Krystal Biotech Announces Dosing of First Patient in the Phase 1/2 trial of KB103, a First-in-Class Topical Gene Therapy for the Treatment of Dystrophic Epidermolysis Bullosa
The Phase 1/2 trial at
DEB is a chronic, progressive and incredibly painful skin disease caused by mutations in the gene coding for type VII collagen, or COL7. As a result of mutated COL7, DEB patients' skin is incredibly fragile, resulting in blistering or skin loss at the slightest friction. There are currently no approved treatments for DEB.
“This is an important milestone for us, as it brings us a step closer to offering a meaningful therapeutic option for patients with dystrophic epidermolysis bullosa who do not have a treatment option presently,” said
KB103 is Krystal’s lead product candidate that seeks to use gene therapy to treat dystrophic epidermolysis bullosa, or DEB, an incurable skin blistering condition caused by a lack of collagen in the skin. KB103 is a replication-defective, non-integrating viral vector that has been engineered employing Krystal’s STAR-D platform to deliver functional human COL7A1 genes directly to the patients’ dividing and non-dividing skin cells. HSV-1 is Krystal’s replication-deficient, non-integrating viral vector that can penetrate skin cells more efficiently than other viral vectors. Its high payload capacity allows it to accommodate large or multiple genes and its low immunogenicity makes it a suitable choice for direct and repeat delivery to the skin.
About the STAR-D Gene Therapy Platform
Krystal’s Skin TARgeted Delivery platform, or STAR-D platform, is a proprietary gene therapy platform consisting of an engineered viral vector and skin-optimized gene transfer technology that
About Dystrophic Epidermolysis Bullosa, or DEB
Dystrophic epidermolysis bullosa, or DEB, is an incurable, often fatal skin blistering condition caused by a lack of collagen protein in the skin. It is caused by mutations in the gene coding for type VII collagen, or COL7, a major component of anchoring fibrils, which connect the epidermis to the underlying dermis, and provide structural adhesion between these skin layers in a normal individual. The lack of COL7 in DEB patients causes blisters to occur in the dermis as a result of separation from the epidermis. This makes the skin incredibly fragile, leading to blistering or skin loss at the slightest friction or knock. It is progressive and incredibly painful.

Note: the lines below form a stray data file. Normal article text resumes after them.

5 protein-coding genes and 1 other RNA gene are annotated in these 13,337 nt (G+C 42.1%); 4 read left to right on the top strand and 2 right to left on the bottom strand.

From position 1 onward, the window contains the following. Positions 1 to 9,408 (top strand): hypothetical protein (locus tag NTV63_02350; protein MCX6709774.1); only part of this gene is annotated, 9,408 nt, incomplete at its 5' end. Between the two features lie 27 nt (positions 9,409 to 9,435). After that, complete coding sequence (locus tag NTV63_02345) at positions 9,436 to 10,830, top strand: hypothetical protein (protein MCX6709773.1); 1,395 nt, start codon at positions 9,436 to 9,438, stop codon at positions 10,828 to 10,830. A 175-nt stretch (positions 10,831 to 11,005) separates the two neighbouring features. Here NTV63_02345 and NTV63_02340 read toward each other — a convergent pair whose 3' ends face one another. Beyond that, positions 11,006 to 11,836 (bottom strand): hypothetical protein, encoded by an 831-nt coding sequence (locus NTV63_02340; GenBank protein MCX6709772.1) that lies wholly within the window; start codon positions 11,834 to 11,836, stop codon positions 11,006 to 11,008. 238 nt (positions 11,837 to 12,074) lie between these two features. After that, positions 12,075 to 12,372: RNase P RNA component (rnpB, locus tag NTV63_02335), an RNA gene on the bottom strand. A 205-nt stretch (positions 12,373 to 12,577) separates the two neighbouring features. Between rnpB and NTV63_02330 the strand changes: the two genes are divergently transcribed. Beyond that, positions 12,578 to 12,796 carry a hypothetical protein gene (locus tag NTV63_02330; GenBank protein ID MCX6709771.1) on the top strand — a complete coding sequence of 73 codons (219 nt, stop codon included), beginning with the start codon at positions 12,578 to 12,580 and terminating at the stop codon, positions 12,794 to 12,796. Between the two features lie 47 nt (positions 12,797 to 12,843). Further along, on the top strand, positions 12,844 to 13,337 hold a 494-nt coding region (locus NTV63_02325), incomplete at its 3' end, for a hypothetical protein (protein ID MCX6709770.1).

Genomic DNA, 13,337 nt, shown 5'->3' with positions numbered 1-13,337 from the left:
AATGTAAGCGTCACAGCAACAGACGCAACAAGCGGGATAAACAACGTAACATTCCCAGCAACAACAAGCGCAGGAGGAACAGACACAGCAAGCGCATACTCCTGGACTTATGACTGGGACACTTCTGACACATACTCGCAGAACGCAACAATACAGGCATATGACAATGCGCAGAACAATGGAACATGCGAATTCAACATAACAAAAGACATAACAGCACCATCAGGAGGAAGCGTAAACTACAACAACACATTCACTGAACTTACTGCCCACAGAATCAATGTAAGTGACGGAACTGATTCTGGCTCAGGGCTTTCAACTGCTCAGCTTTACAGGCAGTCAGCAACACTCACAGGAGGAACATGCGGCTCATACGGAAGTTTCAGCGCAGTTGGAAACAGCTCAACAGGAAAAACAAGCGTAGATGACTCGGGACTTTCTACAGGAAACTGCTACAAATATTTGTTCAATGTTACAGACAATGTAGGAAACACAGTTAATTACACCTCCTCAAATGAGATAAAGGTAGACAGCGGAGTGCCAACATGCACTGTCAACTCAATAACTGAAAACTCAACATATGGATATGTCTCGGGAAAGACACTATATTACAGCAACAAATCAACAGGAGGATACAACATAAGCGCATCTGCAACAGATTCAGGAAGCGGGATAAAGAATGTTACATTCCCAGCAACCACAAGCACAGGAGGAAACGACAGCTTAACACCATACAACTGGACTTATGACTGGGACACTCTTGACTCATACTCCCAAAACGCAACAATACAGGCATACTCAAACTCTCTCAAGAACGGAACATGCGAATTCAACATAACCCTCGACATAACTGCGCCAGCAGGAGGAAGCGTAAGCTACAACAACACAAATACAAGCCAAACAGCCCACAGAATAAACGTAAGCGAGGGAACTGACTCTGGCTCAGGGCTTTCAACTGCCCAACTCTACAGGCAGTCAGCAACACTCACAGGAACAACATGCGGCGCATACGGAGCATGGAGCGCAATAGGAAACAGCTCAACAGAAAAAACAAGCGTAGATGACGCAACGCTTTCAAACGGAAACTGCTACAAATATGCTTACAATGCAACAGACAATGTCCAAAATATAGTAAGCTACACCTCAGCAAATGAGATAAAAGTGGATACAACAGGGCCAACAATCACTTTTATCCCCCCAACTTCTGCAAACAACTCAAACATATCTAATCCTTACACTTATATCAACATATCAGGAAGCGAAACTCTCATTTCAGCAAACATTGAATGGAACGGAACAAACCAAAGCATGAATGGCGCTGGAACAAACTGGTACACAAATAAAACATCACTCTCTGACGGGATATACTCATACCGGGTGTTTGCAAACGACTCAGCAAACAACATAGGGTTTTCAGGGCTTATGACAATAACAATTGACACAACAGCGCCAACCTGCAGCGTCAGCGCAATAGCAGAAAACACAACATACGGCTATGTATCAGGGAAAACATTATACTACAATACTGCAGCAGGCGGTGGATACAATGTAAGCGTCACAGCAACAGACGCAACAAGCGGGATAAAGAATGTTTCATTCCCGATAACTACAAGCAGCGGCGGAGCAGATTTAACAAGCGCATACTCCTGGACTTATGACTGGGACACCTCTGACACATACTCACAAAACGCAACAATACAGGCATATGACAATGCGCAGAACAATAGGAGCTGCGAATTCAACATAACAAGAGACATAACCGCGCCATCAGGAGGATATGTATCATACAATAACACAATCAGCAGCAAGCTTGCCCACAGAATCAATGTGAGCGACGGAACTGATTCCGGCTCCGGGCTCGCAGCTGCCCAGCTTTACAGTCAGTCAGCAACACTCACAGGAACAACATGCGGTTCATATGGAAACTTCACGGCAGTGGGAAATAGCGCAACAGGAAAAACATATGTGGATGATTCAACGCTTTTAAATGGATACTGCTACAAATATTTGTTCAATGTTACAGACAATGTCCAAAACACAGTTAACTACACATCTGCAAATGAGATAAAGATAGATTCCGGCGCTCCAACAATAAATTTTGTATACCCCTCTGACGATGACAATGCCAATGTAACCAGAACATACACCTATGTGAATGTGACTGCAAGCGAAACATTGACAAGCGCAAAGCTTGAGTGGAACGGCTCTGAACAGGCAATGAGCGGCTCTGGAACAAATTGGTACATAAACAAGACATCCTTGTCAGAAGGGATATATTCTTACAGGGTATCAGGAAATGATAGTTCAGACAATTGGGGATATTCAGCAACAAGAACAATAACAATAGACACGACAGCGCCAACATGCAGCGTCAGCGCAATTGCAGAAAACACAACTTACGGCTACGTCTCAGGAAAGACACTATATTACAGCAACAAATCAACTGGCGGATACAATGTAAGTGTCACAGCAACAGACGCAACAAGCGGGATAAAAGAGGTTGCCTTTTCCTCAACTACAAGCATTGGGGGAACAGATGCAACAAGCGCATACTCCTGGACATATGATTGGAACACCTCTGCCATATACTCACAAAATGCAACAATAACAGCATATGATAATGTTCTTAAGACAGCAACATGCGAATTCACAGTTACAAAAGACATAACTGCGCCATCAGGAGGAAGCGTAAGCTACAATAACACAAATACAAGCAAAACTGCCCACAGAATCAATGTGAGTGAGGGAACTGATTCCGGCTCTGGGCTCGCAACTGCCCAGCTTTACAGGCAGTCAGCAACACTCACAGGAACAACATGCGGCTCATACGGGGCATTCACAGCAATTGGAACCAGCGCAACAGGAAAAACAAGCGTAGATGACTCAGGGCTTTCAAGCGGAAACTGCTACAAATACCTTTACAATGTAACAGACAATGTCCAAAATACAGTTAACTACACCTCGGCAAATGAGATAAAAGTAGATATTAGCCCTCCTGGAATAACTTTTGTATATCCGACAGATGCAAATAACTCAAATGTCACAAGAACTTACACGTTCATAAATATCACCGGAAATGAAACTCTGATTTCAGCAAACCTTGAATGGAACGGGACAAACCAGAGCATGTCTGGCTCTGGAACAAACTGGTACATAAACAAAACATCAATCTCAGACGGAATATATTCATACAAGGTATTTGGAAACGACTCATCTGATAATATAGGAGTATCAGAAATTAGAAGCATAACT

The most severe form of DEB is recessive DEB, or RDEB, which is caused by null mutations in the COL7A1 gene. DEB also occurs in the form of dominant DEB, or DDEB, which is considered to be a milder form of DEB. There are no known treatments affecting the outcome of either form of the disease, and the current standard of care for DEB patients is limited to palliative treatments. Krystal is developing KB103 for the treatment of the broad DEB population, including both recessive and dominant forms of the disease.
About Krystal Biotech
This press release includes certain disclosures that contain “forward-looking statements,” including, without limitation, statements regarding the potential of KB103 to treat the underlying causes of DEB, the timetable for bringing GMP manufacturing in-house and the potential for rapid development of the company’s clinical programs. You can identify forward-looking statements because they contain words such as “believes” and “expects.” Forward-looking statements are based on Krystal’s current expectations and assumptions. Because forward-looking statements relate to the future, they are subject to inherent uncertainties, risks and changes in circumstances that may differ materially from those contemplated by the forward-looking statements, which are neither statements of historical fact nor guarantees or assurances of future performance. Important factors that could cause actual results to differ materially from those in the forward-looking statements are set forth in Krystal’s filings with the Securities and Exchange Commission, including its registration statement on Form S-1 and Form 10-K, as amended from time to time, under the caption “Risk Factors.”
Ashley R. Robinson
Matt Middleman, M.D.
LifeSci Public Relations
Source: Krystal Biotech, Inc.